ISIL/Daesh swept to power in Sirte with ease, partly thanks to an alliance with the local branch of the jihadist ‘Ansar al-Sharia‘ group that was born out of the 2011 uprising in which various jihadist leaders, including Al-Qaeda commanders and former Guantanamo Bay prisoners, were allowed by the West to lay the foundations for their future ‘caliphates’. In essence, everything NATO and the Western governments have tried to let happen in Syria is what they *did* let happen in Libya.
Sirte has in fact become a hub or HQ for terrorist organisations.
In recent communications with the leadership of Libya’s Tribes’ Council, American contacts James and Joanne Moriarty were told that the leadership of ISIL, Boko Haram, Ansar al-Sharia, and possibly other terror groups, had all gathered in Sirte for meetings that took place around the 9th and 10th of December 2015.
It is a tremendous irony that the place that was previously hosting the African Union and a movement for ‘African unity’ (and the likes of Nelson Mandela) was now instead hosting terrorist leaders and extremist jihadists.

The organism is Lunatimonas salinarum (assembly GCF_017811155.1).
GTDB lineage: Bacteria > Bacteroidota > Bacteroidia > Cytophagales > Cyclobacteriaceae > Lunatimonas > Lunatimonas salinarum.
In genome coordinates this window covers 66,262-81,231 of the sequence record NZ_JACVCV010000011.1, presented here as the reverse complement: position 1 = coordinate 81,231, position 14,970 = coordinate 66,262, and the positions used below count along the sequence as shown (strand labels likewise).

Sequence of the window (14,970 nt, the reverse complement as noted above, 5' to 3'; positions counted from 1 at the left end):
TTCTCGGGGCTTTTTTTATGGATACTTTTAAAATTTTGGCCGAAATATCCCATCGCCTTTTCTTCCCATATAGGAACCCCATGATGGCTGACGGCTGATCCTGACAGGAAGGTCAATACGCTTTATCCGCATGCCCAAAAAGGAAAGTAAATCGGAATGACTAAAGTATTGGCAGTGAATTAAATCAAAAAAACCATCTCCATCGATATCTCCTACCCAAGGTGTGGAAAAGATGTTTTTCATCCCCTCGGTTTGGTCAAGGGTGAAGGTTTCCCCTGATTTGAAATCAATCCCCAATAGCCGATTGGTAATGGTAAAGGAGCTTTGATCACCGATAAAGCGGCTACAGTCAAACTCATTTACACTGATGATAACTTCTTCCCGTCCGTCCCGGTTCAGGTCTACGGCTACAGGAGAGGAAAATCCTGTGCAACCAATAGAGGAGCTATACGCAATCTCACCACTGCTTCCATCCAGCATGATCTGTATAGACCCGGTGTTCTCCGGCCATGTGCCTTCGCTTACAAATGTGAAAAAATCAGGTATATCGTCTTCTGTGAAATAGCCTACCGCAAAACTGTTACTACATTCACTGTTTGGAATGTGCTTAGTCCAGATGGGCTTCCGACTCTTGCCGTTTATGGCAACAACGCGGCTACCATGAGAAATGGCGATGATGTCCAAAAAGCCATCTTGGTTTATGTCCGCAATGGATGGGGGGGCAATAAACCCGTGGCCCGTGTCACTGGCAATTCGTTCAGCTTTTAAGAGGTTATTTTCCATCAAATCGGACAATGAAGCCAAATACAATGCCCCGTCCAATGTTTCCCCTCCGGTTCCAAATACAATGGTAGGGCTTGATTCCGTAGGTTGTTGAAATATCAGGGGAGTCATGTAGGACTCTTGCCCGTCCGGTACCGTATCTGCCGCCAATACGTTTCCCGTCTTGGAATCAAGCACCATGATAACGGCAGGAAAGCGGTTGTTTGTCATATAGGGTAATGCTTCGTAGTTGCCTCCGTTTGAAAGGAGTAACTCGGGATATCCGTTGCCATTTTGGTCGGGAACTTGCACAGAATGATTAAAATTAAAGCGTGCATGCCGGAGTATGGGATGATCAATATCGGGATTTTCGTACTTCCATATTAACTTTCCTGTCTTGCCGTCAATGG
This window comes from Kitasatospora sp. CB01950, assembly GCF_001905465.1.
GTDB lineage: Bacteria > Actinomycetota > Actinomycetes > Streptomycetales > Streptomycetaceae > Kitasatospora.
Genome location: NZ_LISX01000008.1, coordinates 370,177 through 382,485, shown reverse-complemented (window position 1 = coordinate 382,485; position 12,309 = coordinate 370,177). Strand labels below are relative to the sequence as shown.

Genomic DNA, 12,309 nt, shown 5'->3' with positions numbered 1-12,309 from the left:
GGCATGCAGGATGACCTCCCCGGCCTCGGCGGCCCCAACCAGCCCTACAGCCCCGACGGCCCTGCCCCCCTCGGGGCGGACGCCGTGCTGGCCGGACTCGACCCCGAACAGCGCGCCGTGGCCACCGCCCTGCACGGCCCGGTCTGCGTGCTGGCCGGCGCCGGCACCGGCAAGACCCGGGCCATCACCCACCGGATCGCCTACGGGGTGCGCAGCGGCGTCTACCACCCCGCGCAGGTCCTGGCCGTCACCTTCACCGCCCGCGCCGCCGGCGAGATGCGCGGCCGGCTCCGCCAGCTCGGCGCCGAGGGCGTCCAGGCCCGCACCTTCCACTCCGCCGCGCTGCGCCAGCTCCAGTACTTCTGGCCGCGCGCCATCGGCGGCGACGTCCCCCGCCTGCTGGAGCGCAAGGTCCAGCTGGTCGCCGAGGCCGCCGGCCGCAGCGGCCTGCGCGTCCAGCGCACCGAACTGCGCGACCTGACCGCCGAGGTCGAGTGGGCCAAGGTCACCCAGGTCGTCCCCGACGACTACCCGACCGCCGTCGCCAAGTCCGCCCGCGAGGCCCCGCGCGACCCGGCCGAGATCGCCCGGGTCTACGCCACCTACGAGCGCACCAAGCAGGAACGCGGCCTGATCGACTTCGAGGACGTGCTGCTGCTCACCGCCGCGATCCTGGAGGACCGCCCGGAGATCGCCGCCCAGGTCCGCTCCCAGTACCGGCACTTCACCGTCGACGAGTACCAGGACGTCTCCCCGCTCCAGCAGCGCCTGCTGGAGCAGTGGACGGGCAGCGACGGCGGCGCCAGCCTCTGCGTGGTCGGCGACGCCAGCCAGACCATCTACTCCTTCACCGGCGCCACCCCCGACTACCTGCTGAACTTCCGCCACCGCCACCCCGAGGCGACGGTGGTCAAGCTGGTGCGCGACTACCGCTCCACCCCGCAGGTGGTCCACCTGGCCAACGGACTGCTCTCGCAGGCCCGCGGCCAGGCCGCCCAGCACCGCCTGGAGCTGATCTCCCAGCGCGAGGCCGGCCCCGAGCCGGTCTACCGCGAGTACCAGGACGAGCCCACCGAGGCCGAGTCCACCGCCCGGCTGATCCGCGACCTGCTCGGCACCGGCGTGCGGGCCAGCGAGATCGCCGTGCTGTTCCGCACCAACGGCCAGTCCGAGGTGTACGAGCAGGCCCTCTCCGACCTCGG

ISIS have reportedly set up their command centre right next to the domed, marble-clad conference centre that Gaddafi had built to host pan-African summits. They have taken control of the formerly state-run radio station, which they now use to broadcast speeches by the extremist caliphate’s religious leaders. Further to this, ISIL’s leadership may have been strategically relocated to Sirte in recent months, following the assaults on ISIL strongholds in Iraq and Syria.
Iranian news agency FARS reported two months ago that ISIL’s elusive ‘caliph’ or leader, Abu Bakr al-Baghdadi, wasn’t in Raqqa nor in Iraq, but had been spirited out of Turkey and transported safely to Sirte, now ‘the safest jihadist stronghold in the world’.
This is believed to have happened on around December 9th, roughly the same time James and Jo Moriarty say the gathering of terrorist leaders took place in Sirte.
If true, it means the leader of the ‘Islamic State’ group is now based in Gaddafi’s birthplace.
The two rival Libyan ‘governments’ have conducted airstrikes against ISIL in Sirte in recent months, but their capabilities are very limited, relying on outdated warplanes and helicopters from the Gaddafi era, and a lack of precision weapons.
By late November 2015, Sirte was under the complete control of ISIL.
With now an estimated 1,500 fighters in the city, ISIL have predictably started to impose their own rule of law, just as if Sirte was Raqqa; with dress codes for men and women, segregation in school classrooms and the establishment of religious police.